Another thing which also occurs to me while reading Maliszewski´s review is the following: why does a woman´s life require something “else” for it to be worthwhile? Is it because the “shopping, looking for a place to live and putting kids to sleep” is not enough? Does a woman´s poetry need something else, just as a woman needs ¨from time to time” the poetic salvation from her world (a woman´s 24/7s)? Is it because poetic moments cannot be constantly present in a woman´s mundane life, that they come as something “else”, a little magic extra? Don´t they seem like an unexpected guest, perhaps like a prince on the white horse? This “else¨ frankly sounds like a man´s blessing (syllogism here works as follows: this poetry is all about a woman´s experience but it is good anyway, since it is good, it has to be about something else. As if only this “else” can make it worthy).
And again, forgive me my maliciousness, it is a rhetorical device – just for the sake of argument, but…
I believe that Grzegorzewska´s poetry needs no else. Smena´s memory is a complete work of poetry; it is all about a woman´s memory, a woman´s experience. It is “woman´s” not in the essentialist understanding of this word but woman´s because the author happens to be a woman, she was brought up as a woman, treated as a woman, thought to be one…. She sees the world as a daughter, a girl, a girlfriend, amother, a lover to a man… and these make her poetry multidimensional, exciting, fascinating and ultimately complete.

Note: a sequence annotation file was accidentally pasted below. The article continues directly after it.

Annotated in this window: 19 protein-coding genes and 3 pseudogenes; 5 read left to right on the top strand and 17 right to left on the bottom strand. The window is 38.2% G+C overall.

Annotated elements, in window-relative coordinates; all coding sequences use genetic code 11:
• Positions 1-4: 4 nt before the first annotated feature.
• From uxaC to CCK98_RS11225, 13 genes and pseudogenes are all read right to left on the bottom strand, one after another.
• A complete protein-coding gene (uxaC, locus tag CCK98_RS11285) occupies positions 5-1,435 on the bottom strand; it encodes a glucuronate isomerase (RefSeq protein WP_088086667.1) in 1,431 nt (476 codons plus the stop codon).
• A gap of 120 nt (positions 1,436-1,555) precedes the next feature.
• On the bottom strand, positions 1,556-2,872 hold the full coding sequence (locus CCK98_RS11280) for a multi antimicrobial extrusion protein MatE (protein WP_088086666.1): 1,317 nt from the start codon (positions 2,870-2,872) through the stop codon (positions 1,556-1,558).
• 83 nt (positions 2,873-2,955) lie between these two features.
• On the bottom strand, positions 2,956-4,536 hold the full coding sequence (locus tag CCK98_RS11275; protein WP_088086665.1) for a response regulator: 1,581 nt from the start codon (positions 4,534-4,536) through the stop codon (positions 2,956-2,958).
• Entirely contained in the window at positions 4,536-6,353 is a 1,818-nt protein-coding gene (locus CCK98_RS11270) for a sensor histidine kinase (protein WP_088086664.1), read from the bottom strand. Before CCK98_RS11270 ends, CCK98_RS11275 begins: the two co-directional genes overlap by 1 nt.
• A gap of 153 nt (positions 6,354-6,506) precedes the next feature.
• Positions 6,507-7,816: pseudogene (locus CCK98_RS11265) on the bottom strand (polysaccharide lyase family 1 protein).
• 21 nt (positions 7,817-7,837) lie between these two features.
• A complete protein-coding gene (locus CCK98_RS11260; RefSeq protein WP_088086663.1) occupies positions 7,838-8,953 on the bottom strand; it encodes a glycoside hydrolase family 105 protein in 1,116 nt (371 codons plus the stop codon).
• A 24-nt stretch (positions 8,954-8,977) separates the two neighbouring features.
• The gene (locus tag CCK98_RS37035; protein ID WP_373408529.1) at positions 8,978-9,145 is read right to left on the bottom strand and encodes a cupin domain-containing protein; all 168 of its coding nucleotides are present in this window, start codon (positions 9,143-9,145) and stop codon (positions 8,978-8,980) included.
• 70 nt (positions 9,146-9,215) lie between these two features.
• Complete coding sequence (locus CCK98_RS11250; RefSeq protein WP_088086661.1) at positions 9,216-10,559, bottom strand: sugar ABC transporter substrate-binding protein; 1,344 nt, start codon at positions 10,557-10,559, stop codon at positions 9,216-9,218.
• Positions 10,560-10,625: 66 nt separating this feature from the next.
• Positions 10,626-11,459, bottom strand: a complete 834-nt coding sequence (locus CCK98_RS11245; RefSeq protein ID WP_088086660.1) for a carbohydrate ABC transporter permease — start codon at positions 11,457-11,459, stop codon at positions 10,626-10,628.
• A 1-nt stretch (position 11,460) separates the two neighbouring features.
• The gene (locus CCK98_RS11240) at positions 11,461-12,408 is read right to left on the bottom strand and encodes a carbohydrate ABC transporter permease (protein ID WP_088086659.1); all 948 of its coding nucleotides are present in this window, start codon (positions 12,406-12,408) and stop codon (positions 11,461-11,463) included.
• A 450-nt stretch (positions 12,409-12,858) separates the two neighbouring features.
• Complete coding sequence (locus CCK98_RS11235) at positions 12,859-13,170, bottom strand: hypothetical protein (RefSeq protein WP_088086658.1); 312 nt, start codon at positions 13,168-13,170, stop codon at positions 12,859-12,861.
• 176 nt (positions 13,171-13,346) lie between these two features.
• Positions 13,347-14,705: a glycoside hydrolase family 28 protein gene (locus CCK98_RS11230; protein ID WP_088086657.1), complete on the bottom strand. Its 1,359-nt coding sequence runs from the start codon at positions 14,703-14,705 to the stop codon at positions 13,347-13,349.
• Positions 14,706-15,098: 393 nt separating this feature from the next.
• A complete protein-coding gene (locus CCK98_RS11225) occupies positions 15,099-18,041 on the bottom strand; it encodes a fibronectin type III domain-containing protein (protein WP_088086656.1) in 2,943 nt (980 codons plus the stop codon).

4. To write is to retreat from life towards the land of memory…
The collection we are presented with today is about memory – memory kept by the old camera, a Soviet Smena, and memory kept by a woman, a girl, a daughter, a mother, the poetic persona, Grzegorzewska inscribed in the verses. And the lyrical persona, Grzegorzewska from the book, takes us on an amazing journey via the world of a provincial childhood. Here I enumerate a few elements of the poetic landscape of this book:
The communist period in Polish history;
Experiences of emigration;
Alienations from the family;
And many other…
Grzegorzewska possesses the ability to see things in such a sharp way that it leaves the reader astonished by the accuracy and innovation of associations. Grzegorzewska is ironic, humorous, sarcastic and lyrical: sometimes cruel in exposing the facts of life, sometimes funny and whimsical, always inventive in her linguistic choices, but overall profoundly successful in juxtaposing the grey and poetic elements of every day’s life with the painstakingly particular naming and sketching of her poetic landscape.
March 2012- May 2013